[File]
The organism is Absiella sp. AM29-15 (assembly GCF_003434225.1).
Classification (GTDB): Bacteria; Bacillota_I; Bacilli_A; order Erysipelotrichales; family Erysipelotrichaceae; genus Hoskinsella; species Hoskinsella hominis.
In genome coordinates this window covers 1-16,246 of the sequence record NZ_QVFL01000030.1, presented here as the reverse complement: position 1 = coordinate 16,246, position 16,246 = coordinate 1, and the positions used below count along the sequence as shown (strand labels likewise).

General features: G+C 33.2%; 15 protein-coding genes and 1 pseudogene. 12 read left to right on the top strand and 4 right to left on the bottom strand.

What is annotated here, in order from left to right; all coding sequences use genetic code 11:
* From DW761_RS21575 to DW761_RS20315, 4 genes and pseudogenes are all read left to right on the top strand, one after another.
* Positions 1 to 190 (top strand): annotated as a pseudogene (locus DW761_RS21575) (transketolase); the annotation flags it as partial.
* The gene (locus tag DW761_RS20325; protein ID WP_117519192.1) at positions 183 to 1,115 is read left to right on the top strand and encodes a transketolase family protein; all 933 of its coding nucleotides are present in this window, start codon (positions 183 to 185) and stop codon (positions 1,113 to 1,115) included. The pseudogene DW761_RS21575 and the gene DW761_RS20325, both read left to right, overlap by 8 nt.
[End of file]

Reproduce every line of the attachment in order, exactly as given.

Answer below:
The organism is Absiella sp. AM29-15 (assembly GCF_003434225.1).
Classification (GTDB): Bacteria; Bacillota_I; Bacilli_A; order Erysipelotrichales; family Erysipelotrichaceae; genus Hoskinsella; species Hoskinsella hominis.
In genome coordinates this window covers 1-16,246 of the sequence record NZ_QVFL01000030.1, presented here as the reverse complement: position 1 = coordinate 16,246, position 16,246 = coordinate 1, and the positions used below count along the sequence as shown (strand labels likewise).

General features: G+C 33.2%; 15 protein-coding genes and 1 pseudogene. 12 read left to right on the top strand and 4 right to left on the bottom strand.

What is annotated here, in order from left to right; all coding sequences use genetic code 11:
* From DW761_RS21575 to DW761_RS20315, 4 genes and pseudogenes are all read left to right on the top strand, one after another.
* Positions 1 to 190 (top strand): annotated as a pseudogene (locus DW761_RS21575) (transketolase); the annotation flags it as partial.
* The gene (locus tag DW761_RS20325; protein ID WP_117519192.1) at positions 183 to 1,115 is read left to right on the top strand and encodes a transketolase family protein; all 933 of its coding nucleotides are present in this window, start codon (positions 183 to 185) and stop codon (positions 1,113 to 1,115) included. The pseudogene DW761_RS21575 and the gene DW761_RS20325, both read left to right, overlap by 8 nt.